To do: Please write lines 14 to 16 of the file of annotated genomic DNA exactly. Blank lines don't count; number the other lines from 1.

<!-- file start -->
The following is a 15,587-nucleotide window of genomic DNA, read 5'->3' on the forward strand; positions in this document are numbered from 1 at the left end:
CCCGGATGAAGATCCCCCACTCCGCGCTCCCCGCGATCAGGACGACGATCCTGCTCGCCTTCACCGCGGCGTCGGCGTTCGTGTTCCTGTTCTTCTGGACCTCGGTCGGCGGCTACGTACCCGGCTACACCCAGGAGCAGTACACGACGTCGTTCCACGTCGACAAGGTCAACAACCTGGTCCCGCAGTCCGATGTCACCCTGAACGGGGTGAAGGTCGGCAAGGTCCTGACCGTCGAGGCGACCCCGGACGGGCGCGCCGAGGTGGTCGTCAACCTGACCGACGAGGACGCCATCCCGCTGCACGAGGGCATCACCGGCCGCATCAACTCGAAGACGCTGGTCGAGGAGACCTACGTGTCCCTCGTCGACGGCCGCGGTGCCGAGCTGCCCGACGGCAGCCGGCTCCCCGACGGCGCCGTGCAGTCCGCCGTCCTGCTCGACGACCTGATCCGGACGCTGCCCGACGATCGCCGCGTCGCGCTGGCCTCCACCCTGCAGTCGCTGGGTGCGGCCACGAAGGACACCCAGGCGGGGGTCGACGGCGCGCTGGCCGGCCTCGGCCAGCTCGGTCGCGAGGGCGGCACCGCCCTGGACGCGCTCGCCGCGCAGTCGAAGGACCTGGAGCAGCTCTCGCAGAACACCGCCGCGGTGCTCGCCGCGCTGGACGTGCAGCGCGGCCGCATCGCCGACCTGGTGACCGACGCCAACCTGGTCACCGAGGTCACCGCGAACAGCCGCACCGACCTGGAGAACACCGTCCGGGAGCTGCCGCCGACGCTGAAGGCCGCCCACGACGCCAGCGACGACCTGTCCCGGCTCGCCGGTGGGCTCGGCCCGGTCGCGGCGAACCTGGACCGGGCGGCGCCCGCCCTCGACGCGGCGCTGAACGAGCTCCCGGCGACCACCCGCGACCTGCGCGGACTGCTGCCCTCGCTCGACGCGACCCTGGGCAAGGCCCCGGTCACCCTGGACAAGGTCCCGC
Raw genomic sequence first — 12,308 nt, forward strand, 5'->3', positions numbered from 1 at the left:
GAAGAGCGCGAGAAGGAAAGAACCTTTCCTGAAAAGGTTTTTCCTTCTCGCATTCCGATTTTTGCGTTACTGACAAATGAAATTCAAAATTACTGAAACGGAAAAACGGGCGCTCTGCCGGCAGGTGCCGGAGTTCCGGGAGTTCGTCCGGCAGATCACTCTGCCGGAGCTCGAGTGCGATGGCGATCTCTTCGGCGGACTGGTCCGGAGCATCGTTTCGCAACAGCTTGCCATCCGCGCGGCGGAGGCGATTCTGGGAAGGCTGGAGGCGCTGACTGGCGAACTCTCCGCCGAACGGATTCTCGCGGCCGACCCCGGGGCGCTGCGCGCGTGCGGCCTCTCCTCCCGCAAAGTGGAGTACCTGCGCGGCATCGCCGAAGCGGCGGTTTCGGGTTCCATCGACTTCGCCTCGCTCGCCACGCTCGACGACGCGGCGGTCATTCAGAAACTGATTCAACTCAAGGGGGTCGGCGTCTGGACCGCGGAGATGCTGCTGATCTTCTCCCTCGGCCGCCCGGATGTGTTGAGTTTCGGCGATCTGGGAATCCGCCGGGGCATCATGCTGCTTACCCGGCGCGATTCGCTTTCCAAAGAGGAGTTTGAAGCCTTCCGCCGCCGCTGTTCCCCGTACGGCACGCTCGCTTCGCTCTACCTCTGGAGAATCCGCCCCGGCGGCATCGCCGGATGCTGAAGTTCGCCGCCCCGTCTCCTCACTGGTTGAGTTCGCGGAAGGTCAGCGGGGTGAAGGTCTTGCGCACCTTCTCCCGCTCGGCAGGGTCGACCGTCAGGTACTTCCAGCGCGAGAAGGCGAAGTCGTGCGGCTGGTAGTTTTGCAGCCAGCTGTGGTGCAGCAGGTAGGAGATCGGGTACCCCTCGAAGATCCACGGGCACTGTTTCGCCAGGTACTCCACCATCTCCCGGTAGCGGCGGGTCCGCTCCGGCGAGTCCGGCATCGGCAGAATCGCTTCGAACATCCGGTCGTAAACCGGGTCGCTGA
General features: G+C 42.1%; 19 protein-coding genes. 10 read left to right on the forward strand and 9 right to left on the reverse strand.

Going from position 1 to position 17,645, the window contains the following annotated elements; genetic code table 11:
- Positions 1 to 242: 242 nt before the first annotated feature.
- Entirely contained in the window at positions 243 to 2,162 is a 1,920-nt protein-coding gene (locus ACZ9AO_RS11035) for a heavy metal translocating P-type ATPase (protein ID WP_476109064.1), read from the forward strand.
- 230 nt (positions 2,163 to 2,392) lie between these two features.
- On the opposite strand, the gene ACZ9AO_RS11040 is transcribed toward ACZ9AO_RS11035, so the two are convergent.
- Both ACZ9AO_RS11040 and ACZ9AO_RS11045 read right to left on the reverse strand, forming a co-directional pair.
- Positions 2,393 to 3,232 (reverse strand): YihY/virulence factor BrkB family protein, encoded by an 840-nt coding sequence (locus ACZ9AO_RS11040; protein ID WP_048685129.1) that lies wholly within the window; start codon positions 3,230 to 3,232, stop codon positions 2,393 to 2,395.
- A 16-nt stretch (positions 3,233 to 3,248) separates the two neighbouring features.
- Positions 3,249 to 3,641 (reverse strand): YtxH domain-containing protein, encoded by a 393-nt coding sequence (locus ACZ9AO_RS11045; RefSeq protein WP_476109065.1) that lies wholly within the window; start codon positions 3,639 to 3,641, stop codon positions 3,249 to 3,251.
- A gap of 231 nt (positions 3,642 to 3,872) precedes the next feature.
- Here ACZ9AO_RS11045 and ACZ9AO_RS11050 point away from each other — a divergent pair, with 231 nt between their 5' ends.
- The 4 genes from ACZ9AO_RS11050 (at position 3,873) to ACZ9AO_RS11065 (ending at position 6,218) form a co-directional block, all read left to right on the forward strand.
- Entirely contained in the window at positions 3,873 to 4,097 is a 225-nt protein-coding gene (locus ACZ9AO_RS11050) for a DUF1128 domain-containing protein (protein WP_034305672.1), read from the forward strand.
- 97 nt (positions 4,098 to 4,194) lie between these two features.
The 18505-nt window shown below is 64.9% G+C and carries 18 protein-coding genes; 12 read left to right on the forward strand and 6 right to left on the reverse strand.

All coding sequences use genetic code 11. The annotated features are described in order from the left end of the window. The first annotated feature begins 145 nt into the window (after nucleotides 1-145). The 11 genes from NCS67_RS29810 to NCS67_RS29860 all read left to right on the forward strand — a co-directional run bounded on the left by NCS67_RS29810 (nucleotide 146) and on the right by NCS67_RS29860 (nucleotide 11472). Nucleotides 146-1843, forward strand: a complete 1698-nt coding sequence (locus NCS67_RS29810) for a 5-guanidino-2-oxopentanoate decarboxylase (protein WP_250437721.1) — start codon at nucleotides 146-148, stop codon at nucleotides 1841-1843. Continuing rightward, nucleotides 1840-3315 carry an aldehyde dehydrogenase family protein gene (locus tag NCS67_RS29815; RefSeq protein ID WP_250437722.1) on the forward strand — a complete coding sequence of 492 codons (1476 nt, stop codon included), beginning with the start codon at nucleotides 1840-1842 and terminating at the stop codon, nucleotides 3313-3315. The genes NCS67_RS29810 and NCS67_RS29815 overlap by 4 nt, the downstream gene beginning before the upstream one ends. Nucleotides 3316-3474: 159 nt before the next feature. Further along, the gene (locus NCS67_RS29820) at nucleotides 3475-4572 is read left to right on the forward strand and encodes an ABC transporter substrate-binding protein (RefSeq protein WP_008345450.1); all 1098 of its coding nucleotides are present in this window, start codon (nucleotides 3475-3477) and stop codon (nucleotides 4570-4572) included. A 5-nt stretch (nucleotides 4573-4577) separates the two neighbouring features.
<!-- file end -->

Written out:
- Positions 3,249 to 3,641 (reverse strand): YtxH domain-containing protein, encoded by a 393-nt coding sequence (locus ACZ9AO_RS11045; RefSeq protein WP_476109065.1) that lies wholly within the window; start codon positions 3,639 to 3,641, stop codon positions 3,249 to 3,251.
- A gap of 231 nt (positions 3,642 to 3,872) precedes the next feature.
- Here ACZ9AO_RS11045 and ACZ9AO_RS11050 point away from each other — a divergent pair, with 231 nt between their 5' ends.